Clinical situations

Most patients with respiratory failure continue to make spontaneous efforts during mechanical ventilation unless they are under heavy sedation or neuromuscular blockade. Missing efforts and dissynchrony during assisted ventilation impair its effectiveness and increase the work of breathing. Mild hypocapnia during mechanical ventilation can reduce spontaneous respiratory drive and even totally inhibit inspiratory muscle activity. The end-tidal PCO2 at which inspiratory muscle activity returns is known as the 'recruitment threshold' (Simon 1994). The recruitment threshold depends on the tidal volume and frequency (e.g. through the influence of sensory reflexes). Sudden cessation of continuous mechanical ventilation (even in awake normocapnic patients) can result in prolonged apnea. The mechanisms are not fully understood (it may be a 'memory' phenomenon).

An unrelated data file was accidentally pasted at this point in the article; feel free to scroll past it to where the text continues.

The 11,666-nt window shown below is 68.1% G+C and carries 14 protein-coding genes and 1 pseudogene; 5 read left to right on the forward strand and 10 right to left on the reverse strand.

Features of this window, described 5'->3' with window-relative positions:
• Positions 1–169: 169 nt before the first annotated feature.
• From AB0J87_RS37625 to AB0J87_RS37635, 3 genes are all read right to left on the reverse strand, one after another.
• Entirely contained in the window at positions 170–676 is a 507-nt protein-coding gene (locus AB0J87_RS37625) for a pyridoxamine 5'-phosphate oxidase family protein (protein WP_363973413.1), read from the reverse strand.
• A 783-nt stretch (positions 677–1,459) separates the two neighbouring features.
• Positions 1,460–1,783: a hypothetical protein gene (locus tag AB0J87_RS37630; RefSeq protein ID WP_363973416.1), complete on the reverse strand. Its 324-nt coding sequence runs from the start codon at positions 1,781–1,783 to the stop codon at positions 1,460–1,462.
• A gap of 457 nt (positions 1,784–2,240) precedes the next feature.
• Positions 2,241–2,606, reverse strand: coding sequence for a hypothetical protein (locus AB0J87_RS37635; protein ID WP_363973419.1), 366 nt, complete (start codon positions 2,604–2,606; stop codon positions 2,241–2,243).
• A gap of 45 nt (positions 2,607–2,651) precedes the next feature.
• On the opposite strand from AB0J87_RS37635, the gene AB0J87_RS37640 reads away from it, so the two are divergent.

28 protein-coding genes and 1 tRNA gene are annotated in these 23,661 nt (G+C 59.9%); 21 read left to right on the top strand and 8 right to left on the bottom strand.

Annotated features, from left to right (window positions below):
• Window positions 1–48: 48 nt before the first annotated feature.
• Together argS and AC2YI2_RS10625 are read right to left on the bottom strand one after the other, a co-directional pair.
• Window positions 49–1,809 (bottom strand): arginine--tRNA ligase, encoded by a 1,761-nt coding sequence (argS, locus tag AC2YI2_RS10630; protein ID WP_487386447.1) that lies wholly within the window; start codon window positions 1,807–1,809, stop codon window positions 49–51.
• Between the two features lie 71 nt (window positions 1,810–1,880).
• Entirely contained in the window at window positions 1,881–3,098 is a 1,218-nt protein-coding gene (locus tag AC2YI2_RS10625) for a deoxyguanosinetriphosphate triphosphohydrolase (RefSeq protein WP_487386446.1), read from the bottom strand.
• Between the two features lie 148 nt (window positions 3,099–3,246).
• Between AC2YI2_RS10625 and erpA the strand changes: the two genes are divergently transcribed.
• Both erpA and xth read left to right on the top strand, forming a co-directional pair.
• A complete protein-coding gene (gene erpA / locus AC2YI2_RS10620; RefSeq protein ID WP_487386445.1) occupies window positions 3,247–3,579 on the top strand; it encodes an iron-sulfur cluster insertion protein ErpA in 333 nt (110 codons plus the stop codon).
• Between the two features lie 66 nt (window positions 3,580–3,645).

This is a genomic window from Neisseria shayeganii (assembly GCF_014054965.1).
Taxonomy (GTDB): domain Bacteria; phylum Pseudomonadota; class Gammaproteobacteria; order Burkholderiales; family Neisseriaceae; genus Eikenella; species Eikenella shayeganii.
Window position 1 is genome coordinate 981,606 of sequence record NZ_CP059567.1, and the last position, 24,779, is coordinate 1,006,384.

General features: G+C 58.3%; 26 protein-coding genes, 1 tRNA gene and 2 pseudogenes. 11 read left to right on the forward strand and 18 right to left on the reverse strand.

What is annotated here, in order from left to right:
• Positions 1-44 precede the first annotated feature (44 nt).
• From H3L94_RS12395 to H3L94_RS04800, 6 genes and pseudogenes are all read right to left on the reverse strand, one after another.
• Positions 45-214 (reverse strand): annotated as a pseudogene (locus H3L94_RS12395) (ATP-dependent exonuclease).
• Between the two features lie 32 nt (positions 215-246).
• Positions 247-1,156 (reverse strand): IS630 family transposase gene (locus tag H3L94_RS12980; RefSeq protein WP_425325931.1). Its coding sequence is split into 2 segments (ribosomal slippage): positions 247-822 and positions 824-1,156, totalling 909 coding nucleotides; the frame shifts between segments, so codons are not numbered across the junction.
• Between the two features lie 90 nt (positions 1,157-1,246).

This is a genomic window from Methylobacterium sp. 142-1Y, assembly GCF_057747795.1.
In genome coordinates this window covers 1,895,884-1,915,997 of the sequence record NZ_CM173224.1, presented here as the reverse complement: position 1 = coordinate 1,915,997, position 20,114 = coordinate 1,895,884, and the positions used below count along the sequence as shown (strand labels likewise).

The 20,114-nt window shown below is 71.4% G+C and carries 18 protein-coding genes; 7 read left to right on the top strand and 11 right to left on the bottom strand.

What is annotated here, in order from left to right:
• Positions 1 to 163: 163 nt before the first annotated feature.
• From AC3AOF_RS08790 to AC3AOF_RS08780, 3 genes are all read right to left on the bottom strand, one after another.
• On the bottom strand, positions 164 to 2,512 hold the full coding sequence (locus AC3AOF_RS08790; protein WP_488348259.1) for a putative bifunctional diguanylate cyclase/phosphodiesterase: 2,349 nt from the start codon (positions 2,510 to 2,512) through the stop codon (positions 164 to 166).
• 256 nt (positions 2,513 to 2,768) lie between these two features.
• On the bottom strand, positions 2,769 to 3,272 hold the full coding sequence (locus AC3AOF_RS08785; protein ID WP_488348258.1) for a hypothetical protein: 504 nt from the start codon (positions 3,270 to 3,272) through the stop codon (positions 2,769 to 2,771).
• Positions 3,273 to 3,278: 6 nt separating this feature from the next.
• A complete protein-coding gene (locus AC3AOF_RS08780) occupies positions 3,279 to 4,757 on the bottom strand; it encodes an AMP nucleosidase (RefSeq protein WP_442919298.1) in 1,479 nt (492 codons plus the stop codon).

Mild hypercapnia during weaning seems to be a physiological response to the additional resistive load (e.g. by the tube) even in patients with normal lungs (load-induced reduction in ventilation). Thus a 'normal' PaCO2 is not strictly defended under additional load.

An increase in body temperature (e.g. fever) increases ventilation (rate as well as tidal volume) indirectly by the augmented metabolism and directly by raising the respiratory center activity. Chapter References

Bianchi, A.L., Denavit-Saubie, M., and Champagnat, J. (1995). Central control of breathing in mammals: neuronal circuitry, membrane properties and neurotransmitters. Physiological Reviews, 75, 1-45.

Nunn, J. (1993). Nunn's applied respiratory physiology (4th edn), pp. 97-109. Butterworth-Heinemann, Oxford.

Richter, D.W., Ballanyi, K., and Schwarzacher, S. (1992). Mechanisms of respiratory rhythm generation. Current Opinion in Neurobiology, 2, 788-93.

Simon, P.M. (1994). Effect of mechanical ventilation on the control of breathing. In Principles and practice of mechanical ventilation (ed. M. J. Tobin), pp. 631-45. McGraw-Hill, New York.

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